Liberals also claim that the dissolution of the church-state wall will be further accomplished through the appointing of strictly constructionist judges to the federal courts, including especially the Supreme Court. This attitude is strange in that it at least strongly implies that the Constitution, which has successfully been used to govern the country for over 200 years can, ipso facto, no longer be effective in the case of differing opinions with respect to a few specific matters, never mind that the nation has withstood, or even encouraged, the vagaries occasioned by governance dominated by different political parties and/or highly-placed officials, such as the president. The First Amendment is still in place, and not even the most rabid of liberals or conservatives will accede to its nullification, not least because there is never any guarantee that one party or another will be dominant in governing. Indeed, it is not unusual for the three main branches not to be presided over by the same party, although this has been and is now the case. For much of the time since World War II, all three branches were presided over by the democrats, with no harm at all to the Constitution and the separation of church and state, though such an arrangement leaned, sometimes precipitously, to the left.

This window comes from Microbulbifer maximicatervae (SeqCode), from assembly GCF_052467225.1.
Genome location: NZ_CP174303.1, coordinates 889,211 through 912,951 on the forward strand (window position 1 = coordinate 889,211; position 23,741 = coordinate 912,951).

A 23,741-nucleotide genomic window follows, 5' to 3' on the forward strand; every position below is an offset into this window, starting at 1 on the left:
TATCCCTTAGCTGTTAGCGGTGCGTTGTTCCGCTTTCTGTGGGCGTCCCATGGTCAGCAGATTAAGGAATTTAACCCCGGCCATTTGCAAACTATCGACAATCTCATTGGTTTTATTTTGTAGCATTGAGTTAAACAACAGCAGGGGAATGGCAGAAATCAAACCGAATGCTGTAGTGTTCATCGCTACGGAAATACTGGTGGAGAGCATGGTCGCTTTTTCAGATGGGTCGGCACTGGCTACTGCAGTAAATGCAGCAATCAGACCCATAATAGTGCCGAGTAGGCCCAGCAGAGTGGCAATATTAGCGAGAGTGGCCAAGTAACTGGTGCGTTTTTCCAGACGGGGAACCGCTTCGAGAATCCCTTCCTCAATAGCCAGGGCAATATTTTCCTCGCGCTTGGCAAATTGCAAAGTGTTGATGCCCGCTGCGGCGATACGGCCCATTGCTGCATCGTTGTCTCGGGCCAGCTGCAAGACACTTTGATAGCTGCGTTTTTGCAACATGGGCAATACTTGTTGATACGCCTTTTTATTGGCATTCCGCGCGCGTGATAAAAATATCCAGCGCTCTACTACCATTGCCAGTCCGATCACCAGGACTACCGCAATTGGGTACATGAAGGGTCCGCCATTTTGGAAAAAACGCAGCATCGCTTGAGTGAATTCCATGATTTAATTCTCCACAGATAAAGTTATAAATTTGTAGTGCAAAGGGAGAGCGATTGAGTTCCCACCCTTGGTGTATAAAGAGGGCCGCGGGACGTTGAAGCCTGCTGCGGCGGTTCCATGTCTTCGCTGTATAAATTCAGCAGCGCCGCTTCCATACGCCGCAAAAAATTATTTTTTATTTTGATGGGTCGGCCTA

With regard to conservative approaches to government - socially, politically, fiscally - it merely needs to be remembered that the genius of the system is that governing philosophies change with administrations and/or the realigning of the membership of the other two branches. In other words, when one extreme is being dangerously allowed to threaten the well-being of the citizens, the voter backlash kicks in and the nation is turned away and toward the opposing extreme. The prevailing instrument for governing remains the Constitution, which is extremely hard to amend, especially during the tenure of any branch operating on one philosophy or another.

Regardless of the motivations of Falwell or of any other individual or group, the checks and balances are in place. If anything, the nation has moved dramatically away from even a suggestion of theocracy for a number of years, no matter which party has been in power. This is not likely to change, though methodology in government will, and should. The foundation is still here and will remain so.